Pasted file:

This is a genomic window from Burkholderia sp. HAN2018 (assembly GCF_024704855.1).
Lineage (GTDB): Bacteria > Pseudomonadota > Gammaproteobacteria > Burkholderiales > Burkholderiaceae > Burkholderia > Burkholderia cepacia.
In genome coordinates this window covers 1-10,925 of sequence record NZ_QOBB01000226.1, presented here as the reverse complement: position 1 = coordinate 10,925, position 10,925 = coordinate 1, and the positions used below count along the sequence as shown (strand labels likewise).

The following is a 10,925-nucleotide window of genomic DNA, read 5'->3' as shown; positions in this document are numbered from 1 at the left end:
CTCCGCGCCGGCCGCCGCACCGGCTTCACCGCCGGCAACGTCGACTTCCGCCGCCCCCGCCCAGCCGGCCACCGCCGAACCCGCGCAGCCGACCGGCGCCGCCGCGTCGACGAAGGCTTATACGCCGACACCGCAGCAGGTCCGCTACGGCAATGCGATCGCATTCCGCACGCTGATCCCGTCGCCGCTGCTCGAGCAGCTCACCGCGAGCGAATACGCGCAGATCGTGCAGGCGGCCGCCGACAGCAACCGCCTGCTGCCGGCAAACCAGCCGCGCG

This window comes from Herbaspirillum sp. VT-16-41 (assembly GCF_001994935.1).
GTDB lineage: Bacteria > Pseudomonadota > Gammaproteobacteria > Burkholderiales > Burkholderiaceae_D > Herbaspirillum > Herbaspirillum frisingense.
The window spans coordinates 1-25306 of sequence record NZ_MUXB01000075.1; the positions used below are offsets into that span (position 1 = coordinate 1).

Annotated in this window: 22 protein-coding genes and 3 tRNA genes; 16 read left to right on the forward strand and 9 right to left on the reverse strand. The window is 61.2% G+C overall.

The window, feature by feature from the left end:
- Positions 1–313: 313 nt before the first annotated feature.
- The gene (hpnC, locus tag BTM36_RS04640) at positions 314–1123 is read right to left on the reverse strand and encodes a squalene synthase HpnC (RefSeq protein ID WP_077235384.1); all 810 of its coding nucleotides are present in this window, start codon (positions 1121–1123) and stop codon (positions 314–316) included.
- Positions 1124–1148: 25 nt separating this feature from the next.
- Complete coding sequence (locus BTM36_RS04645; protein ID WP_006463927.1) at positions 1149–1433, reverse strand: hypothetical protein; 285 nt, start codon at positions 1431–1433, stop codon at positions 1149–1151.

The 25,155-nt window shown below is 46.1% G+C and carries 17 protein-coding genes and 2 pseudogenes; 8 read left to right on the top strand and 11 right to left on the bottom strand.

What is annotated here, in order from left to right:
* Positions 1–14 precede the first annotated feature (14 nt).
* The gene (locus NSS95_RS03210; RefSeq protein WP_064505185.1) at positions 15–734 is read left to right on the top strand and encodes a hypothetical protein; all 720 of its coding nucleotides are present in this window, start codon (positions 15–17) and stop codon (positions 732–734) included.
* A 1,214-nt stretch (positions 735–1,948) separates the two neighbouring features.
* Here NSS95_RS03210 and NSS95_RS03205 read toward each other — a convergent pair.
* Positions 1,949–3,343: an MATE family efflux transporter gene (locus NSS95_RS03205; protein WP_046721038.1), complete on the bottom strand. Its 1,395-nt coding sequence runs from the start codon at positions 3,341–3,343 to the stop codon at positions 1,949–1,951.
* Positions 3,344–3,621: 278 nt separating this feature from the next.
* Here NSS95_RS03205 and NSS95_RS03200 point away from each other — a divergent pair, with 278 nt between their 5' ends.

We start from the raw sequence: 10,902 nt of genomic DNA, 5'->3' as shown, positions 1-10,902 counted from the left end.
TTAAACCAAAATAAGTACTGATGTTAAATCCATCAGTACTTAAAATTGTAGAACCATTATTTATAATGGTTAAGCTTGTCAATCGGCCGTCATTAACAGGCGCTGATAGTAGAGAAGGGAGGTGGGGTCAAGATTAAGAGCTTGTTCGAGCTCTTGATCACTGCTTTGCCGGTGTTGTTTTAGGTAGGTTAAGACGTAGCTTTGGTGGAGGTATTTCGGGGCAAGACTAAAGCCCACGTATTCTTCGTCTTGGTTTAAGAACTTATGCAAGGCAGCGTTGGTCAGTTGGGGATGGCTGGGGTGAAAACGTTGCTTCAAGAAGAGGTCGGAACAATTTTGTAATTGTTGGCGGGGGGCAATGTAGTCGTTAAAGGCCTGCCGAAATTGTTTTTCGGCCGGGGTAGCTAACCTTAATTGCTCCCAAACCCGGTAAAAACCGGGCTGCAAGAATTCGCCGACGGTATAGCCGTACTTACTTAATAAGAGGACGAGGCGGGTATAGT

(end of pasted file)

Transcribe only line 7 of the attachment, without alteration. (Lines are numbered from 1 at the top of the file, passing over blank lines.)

GTDB lineage: Bacteria > Pseudomonadota > Gammaproteobacteria > Burkholderiales > Burkholderiaceae_D > Herbaspirillum > Herbaspirillum frisingense.